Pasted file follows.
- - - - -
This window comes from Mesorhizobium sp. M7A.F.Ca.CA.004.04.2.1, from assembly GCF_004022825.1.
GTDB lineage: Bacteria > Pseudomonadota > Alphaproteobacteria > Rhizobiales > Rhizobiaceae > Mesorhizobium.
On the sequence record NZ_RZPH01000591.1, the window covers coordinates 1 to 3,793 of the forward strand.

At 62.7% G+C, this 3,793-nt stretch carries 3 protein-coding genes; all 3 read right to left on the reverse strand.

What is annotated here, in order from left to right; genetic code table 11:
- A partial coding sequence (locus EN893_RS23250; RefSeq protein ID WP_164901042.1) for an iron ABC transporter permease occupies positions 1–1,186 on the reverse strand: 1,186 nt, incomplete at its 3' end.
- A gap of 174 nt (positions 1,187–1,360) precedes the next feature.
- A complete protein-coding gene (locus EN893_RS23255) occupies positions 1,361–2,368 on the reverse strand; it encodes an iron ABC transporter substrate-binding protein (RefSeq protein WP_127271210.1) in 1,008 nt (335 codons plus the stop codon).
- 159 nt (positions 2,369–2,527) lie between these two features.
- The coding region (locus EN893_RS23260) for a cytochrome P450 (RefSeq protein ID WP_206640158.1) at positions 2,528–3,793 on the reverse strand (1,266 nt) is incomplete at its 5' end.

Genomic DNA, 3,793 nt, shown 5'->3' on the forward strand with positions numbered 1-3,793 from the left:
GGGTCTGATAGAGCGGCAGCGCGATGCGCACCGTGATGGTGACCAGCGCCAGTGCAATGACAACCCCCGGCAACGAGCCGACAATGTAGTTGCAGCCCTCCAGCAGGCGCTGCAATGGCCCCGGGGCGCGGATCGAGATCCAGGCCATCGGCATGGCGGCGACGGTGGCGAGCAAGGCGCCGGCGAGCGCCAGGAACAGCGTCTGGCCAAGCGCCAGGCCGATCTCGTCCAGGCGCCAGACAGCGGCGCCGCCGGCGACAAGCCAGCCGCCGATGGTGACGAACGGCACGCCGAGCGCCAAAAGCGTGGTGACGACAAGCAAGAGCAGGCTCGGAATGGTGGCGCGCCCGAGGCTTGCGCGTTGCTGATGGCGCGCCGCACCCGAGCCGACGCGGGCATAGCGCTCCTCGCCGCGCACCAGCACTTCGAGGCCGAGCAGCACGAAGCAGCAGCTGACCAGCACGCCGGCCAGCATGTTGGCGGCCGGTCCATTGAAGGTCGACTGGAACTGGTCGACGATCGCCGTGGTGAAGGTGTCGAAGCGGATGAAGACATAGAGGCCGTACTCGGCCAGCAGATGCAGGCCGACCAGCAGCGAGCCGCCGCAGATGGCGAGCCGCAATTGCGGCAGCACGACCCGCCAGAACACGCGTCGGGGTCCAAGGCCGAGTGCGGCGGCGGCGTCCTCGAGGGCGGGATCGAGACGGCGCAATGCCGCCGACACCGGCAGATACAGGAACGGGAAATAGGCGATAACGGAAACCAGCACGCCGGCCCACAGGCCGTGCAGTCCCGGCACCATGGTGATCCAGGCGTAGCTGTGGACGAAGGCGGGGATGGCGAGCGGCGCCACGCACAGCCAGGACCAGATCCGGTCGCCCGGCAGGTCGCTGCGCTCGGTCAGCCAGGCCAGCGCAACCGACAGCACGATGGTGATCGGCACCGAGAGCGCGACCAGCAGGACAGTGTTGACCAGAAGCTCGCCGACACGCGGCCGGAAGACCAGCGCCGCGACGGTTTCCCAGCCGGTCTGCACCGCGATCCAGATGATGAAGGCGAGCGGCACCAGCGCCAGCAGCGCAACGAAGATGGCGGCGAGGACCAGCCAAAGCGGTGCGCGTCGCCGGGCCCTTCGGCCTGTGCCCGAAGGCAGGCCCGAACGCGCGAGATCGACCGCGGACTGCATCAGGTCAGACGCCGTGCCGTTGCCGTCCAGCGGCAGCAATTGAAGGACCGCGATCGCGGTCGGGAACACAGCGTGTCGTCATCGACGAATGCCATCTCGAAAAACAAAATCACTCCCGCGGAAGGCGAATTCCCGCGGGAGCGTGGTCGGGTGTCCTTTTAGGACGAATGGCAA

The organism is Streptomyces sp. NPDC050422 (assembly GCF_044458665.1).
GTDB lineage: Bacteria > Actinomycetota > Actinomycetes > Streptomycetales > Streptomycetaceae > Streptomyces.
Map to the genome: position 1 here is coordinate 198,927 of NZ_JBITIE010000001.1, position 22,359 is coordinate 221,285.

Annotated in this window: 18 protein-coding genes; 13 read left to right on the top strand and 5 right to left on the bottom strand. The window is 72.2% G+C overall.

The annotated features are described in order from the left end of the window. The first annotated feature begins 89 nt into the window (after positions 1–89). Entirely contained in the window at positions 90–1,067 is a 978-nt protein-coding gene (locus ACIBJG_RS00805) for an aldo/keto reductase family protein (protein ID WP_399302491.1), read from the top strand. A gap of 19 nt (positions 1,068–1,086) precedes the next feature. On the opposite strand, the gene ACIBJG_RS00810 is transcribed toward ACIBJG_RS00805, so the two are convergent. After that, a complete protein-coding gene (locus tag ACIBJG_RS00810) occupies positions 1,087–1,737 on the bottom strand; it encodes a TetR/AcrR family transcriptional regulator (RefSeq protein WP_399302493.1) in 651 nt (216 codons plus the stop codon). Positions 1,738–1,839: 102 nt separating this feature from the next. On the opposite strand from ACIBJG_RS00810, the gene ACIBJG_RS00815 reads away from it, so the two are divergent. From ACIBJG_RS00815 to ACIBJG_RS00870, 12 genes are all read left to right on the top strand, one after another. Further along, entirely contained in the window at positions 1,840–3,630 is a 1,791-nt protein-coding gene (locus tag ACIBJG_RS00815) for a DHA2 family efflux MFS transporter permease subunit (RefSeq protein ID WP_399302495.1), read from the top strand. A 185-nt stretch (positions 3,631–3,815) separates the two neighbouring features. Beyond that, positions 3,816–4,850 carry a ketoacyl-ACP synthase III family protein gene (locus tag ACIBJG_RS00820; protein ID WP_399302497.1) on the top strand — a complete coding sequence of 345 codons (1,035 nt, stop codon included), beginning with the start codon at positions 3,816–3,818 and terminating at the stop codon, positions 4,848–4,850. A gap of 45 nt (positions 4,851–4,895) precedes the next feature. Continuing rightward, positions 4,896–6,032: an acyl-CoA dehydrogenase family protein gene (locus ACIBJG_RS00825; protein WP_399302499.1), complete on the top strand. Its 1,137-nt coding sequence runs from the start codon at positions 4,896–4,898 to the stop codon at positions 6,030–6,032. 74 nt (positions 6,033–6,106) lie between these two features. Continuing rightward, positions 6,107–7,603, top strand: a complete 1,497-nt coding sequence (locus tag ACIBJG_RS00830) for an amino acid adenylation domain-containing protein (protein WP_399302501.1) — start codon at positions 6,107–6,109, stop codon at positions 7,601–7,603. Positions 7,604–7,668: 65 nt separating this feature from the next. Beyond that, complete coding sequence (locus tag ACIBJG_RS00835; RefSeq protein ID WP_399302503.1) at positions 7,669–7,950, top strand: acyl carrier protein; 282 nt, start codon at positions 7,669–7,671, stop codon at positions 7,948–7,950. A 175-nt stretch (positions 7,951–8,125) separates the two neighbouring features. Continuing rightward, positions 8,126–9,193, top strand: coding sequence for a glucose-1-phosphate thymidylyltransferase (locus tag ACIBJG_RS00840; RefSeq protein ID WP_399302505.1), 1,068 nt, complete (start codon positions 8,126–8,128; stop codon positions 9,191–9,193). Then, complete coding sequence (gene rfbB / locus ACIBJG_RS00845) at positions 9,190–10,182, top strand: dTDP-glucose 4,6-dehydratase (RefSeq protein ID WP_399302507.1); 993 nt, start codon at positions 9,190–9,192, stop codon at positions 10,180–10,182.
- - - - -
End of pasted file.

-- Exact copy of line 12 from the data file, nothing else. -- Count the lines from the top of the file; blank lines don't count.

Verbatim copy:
GGGTCTGATAGAGCGGCAGCGCGATGCGCACCGTGATGGTGACCAGCGCCAGTGCAATGACAACCCCCGGCAACGAGCCGACAATGTAGTTGCAGCCCTCCAGCAGGCGCTGCAATGGCCCCGGGGCGCGGATCGAGATCCAGGCCATCGGCATGGCGGCGACGGTGGCGAGCAAGGCGCCGGCGAGCGCCAGGAACAGCGTCTGGCCAAGCGCCAGGCCGATCTCGTCCAGGCGCCAGACAGCGGCGCCGCCGGCGACAAGCCAGCCGCCGATGGTGACGAACGGCACGCCGAGCGCCAAAAGCGTGGTGACGACAAGCAAGAGCAGGCTCGGAATGGTGGCGCGCCCGAGGCTTGCGCGTTGCTGATGGCGCGCCGCACCCGAGCCGACGCGGGCATAGCGCTCCTCGCCGCGCACCAGCACTTCGAGGCCGAGCAGCACGAAGCAGCAGCTGACCAGCACGCCGGCCAGCATGTTGGCGGCCGGTCCATTGAAGGTCGACTGGAACTGGTCGACGATCGCCGTGGTGAAGGTGTCGAAGCGGATGAAGACATAGAGGCCGTACTCGGCCAGCAGATGCAGGCCGACCAGCAGCGAGCCGCCGCAGATGGCGAGCCGCAATTGCGGCAGCACGACCCGCCAGAACACGCGTCGGGGTCCAAGGCCGAGTGCGGCGGCGGCGTCCTCGAGGGCGGGATCGAGACGGCGCAATGCCGCCGACACCGGCAGATACAGGAACGGGAAATAGGCGATAACGGAAACCAGCACGCCGGCCCACAGGCCGTGCAGTCCCGGCACCATGGTGATCCAGGCGTAGCTGTGGACGAAGGCGGGGATGGCGAGCGGCGCCACGCACAGCCAGGACCAGATCCGGTCGCCCGGCAGGTCGCTGCGCTCGGTCAGCCAGGCCAGCGCAACCGACAGCACGATGGTGATCGGCACCGAGAGCGCGACCAGCAGGACAGTGTTGACCAGAAGCTCGCCGACACGCGGCCGGAAGACCAGCGCCGCGACGGTTTCCCAGCCGGTCTGCACCGCGATCCAGATGATGAAGGCGAGCGGCACCAGCGCCAGCAGCGCAACGAAGATGGCGGCGAGGACCAGCCAAAGCGGTGCGCGTCGCCGGGCCCTTCGGCCTGTGCCCGAAGGCAGGCCCGAACGCGCGAGATCGACCGCGGACTGCATCAGGTCAGACGCCGTGCCGTTGCCGTCCAGCGGCAGCAATTGAAGGACCGCGATCGCGGTCGGGAACACAGCGTGTCGTCATCGACGAATGCCATCTCGAAAAACAAAATCACTCCCGCGGAAGGCGAATTCCCGCGGGAGCGTGGTCGGGTGTCCTTTTAGGACGAATGGCAA